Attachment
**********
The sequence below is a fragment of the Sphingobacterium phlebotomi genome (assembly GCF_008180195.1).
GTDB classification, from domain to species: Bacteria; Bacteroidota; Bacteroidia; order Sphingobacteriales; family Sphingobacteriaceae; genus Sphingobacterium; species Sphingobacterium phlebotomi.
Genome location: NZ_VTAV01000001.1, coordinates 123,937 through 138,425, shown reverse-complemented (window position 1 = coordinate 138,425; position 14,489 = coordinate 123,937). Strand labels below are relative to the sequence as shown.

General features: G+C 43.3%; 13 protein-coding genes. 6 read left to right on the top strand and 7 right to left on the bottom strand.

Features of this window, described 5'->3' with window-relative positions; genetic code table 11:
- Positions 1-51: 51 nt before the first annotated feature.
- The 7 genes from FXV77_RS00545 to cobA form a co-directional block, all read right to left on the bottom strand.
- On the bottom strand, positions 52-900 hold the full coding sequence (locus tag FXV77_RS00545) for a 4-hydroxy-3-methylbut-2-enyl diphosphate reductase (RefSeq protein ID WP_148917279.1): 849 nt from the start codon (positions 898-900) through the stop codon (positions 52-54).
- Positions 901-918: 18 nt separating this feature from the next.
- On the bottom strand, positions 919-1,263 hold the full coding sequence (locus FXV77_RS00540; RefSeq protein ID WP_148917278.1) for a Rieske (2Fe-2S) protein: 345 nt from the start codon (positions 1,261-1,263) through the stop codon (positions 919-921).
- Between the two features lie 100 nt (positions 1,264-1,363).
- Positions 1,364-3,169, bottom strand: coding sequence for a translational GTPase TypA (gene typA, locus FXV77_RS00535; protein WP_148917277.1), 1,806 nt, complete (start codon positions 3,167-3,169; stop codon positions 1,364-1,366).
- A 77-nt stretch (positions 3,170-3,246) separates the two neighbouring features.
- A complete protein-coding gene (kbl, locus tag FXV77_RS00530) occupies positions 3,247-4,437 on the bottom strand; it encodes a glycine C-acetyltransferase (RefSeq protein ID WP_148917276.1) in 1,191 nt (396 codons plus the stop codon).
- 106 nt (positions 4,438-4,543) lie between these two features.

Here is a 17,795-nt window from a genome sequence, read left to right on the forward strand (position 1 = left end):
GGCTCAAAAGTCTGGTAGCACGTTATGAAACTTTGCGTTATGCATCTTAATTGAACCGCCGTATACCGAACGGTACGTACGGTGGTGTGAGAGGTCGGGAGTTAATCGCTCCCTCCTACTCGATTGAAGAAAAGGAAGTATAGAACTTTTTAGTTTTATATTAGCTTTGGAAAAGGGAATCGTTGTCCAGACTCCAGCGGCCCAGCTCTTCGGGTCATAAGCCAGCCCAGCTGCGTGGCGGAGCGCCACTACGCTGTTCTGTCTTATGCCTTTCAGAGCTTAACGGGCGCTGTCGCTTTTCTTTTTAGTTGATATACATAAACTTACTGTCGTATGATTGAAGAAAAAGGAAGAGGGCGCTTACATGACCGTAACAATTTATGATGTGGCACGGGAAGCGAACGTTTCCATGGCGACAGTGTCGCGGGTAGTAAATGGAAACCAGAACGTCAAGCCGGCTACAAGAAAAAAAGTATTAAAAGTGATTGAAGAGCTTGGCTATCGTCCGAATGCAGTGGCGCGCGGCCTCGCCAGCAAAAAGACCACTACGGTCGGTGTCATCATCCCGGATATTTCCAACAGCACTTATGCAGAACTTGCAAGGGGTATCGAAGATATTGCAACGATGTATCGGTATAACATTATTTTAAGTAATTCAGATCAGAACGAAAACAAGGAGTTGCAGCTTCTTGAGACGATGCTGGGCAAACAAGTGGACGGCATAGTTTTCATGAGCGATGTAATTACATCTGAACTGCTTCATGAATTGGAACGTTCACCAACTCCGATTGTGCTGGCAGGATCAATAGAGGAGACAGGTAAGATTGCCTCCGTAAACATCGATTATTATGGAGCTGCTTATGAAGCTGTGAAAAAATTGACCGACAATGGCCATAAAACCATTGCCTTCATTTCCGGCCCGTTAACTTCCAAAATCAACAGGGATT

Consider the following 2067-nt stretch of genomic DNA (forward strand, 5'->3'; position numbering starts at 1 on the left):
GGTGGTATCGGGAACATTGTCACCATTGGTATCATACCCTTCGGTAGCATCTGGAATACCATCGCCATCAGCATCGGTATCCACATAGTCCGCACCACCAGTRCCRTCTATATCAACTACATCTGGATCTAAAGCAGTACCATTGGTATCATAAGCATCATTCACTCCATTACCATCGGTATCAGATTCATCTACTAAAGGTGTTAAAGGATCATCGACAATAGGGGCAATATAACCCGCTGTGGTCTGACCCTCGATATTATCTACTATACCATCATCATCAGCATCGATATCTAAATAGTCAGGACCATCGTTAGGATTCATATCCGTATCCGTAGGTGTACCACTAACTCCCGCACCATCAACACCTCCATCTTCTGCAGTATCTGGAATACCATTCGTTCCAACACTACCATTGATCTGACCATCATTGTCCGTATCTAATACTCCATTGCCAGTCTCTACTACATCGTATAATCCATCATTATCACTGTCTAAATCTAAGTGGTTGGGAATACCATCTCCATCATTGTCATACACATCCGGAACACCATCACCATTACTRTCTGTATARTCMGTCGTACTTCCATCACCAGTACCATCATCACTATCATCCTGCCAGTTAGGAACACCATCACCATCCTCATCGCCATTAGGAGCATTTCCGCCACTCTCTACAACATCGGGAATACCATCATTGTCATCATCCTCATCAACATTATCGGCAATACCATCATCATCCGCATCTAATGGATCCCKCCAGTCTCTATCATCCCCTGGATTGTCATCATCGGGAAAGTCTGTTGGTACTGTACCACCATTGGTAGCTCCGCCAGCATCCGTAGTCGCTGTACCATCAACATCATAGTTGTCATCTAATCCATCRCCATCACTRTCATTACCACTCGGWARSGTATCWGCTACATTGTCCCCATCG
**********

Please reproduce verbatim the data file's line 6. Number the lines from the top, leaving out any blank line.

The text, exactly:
- Positions 1-51: 51 nt before the first annotated feature.